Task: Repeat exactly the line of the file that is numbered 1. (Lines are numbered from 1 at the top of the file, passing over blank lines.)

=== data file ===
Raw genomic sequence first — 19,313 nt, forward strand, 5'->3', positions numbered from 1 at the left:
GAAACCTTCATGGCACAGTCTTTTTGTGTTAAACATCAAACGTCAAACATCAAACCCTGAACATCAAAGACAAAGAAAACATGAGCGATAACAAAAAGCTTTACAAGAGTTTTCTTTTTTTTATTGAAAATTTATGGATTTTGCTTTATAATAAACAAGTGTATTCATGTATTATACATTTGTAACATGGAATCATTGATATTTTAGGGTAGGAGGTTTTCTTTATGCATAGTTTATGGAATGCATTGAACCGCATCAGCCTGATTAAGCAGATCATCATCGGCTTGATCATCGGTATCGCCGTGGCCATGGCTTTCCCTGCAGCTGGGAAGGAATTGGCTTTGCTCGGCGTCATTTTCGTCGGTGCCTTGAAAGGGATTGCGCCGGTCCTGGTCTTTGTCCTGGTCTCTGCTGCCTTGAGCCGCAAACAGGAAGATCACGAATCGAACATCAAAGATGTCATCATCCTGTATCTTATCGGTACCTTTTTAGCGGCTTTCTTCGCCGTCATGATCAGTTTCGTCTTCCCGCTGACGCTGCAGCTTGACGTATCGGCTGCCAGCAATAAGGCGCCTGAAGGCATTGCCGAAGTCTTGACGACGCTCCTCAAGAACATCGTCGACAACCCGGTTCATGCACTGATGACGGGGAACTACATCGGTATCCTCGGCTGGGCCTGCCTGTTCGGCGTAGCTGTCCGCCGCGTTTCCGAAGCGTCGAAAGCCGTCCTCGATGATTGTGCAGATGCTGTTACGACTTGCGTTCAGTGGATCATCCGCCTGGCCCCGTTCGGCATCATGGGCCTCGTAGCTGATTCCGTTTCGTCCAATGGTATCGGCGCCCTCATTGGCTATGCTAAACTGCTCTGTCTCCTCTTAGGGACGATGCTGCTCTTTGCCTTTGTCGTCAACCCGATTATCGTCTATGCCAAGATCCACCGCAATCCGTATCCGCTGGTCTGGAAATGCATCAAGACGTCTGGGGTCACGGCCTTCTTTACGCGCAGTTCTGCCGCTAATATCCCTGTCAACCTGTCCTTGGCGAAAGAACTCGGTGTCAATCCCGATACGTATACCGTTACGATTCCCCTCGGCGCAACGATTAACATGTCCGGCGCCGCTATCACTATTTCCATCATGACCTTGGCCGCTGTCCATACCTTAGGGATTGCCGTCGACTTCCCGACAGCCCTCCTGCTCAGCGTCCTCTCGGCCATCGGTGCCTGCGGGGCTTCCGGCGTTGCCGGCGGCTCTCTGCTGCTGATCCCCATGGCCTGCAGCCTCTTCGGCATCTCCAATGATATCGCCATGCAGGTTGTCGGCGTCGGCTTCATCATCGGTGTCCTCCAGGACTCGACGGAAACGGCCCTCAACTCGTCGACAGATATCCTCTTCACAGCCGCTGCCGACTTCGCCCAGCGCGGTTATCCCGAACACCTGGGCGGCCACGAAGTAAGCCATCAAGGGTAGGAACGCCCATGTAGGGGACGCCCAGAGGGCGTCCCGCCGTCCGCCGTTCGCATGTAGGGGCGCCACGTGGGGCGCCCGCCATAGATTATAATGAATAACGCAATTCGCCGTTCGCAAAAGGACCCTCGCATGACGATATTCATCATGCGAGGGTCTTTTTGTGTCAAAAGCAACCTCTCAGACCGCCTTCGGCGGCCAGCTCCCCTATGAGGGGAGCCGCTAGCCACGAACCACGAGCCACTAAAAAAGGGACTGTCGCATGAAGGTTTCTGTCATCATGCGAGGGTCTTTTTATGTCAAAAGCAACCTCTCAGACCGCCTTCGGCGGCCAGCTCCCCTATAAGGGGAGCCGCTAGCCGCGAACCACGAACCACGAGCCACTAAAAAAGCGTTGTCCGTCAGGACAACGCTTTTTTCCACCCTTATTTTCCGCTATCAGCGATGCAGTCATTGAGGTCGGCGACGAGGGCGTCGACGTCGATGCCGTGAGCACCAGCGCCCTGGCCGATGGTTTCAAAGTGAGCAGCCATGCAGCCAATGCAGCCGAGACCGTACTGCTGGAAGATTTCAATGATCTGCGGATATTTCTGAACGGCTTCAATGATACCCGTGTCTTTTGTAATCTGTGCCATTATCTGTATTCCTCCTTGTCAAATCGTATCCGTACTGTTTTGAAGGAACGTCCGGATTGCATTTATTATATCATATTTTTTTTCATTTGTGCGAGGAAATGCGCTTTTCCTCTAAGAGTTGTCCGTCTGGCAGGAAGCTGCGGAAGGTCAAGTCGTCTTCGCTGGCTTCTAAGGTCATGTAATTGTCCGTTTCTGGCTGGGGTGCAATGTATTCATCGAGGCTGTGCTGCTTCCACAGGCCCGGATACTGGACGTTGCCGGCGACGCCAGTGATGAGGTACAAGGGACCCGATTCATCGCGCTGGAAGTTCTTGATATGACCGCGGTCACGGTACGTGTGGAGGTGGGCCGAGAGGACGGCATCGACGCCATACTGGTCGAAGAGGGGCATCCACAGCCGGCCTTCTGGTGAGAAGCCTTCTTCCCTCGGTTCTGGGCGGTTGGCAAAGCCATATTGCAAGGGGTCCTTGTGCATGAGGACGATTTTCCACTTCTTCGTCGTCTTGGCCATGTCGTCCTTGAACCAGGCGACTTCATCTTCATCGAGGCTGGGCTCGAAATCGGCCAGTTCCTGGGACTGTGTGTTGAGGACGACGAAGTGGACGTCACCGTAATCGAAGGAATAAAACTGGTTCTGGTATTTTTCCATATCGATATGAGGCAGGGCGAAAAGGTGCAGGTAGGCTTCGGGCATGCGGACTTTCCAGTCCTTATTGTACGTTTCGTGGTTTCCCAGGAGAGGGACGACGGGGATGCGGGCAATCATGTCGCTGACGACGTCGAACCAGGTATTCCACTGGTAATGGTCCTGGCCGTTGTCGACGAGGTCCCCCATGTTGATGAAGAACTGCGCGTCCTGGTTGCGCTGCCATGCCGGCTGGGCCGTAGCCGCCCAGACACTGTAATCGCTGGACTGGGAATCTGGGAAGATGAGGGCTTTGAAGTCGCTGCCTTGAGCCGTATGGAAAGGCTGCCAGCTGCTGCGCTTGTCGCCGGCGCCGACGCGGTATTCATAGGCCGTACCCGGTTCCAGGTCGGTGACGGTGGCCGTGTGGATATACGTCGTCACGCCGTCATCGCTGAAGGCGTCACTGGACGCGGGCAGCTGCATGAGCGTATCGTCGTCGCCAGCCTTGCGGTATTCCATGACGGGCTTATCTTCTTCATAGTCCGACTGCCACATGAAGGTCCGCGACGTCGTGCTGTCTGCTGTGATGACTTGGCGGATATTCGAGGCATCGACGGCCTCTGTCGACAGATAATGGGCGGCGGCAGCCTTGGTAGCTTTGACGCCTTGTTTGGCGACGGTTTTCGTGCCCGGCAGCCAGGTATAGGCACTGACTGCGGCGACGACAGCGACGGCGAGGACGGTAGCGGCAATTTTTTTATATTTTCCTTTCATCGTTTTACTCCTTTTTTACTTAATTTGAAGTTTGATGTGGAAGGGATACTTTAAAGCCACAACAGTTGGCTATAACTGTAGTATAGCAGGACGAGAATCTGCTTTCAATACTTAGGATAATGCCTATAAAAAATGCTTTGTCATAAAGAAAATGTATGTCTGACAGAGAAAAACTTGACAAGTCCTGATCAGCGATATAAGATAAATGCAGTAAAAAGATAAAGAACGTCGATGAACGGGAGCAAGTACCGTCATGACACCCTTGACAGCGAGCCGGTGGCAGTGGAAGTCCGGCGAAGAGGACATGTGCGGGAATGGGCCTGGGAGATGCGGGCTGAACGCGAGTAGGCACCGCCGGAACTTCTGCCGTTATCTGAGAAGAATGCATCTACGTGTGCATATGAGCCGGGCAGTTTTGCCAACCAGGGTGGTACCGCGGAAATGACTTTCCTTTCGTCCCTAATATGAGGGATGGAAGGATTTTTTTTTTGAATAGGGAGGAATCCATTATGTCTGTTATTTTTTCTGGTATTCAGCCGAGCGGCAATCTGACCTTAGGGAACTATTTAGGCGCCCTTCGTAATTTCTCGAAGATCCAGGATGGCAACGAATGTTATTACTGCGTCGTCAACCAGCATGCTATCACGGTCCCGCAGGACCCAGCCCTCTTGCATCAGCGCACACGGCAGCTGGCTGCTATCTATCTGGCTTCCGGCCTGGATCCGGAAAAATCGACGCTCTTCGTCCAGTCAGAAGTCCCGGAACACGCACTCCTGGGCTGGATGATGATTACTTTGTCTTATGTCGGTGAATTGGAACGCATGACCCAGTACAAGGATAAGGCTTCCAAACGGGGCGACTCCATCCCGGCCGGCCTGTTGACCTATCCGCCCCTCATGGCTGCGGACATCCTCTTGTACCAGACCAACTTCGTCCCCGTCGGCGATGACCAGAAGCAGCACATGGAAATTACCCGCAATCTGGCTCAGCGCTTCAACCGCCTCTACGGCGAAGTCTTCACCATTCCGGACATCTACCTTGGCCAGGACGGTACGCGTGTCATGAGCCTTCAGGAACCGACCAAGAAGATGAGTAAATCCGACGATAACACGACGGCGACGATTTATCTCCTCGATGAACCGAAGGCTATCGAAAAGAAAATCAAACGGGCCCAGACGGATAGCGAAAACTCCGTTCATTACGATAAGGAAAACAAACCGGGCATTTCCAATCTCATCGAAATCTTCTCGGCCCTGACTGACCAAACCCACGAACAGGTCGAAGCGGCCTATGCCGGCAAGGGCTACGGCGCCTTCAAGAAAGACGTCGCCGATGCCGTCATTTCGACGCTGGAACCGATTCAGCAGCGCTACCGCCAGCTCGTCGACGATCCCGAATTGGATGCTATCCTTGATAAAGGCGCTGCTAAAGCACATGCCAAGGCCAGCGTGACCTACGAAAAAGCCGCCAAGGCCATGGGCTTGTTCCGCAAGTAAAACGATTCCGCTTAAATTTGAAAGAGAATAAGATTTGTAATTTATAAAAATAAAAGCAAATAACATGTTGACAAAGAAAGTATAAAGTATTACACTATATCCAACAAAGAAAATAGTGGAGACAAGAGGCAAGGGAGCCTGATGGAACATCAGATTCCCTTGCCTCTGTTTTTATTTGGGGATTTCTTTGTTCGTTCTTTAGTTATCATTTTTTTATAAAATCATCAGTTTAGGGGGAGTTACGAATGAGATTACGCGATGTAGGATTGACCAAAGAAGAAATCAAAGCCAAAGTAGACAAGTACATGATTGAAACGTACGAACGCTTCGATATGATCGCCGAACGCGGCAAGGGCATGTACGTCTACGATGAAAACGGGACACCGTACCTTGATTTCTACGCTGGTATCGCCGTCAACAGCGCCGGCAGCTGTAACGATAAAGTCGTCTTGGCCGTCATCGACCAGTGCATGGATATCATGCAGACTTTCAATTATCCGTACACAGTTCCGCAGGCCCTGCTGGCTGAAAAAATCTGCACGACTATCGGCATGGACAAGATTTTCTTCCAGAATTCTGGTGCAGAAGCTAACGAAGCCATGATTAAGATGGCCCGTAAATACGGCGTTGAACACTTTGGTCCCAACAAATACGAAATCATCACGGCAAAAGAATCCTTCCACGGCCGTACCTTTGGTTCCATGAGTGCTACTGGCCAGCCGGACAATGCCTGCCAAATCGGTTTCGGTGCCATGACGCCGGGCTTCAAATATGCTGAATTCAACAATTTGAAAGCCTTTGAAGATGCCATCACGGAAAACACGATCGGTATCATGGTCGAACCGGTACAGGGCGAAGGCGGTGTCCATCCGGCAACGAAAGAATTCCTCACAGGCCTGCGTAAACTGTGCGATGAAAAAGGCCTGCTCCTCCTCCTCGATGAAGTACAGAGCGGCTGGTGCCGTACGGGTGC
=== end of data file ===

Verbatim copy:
Raw genomic sequence first — 19,313 nt, forward strand, 5'->3', positions numbered from 1 at the left: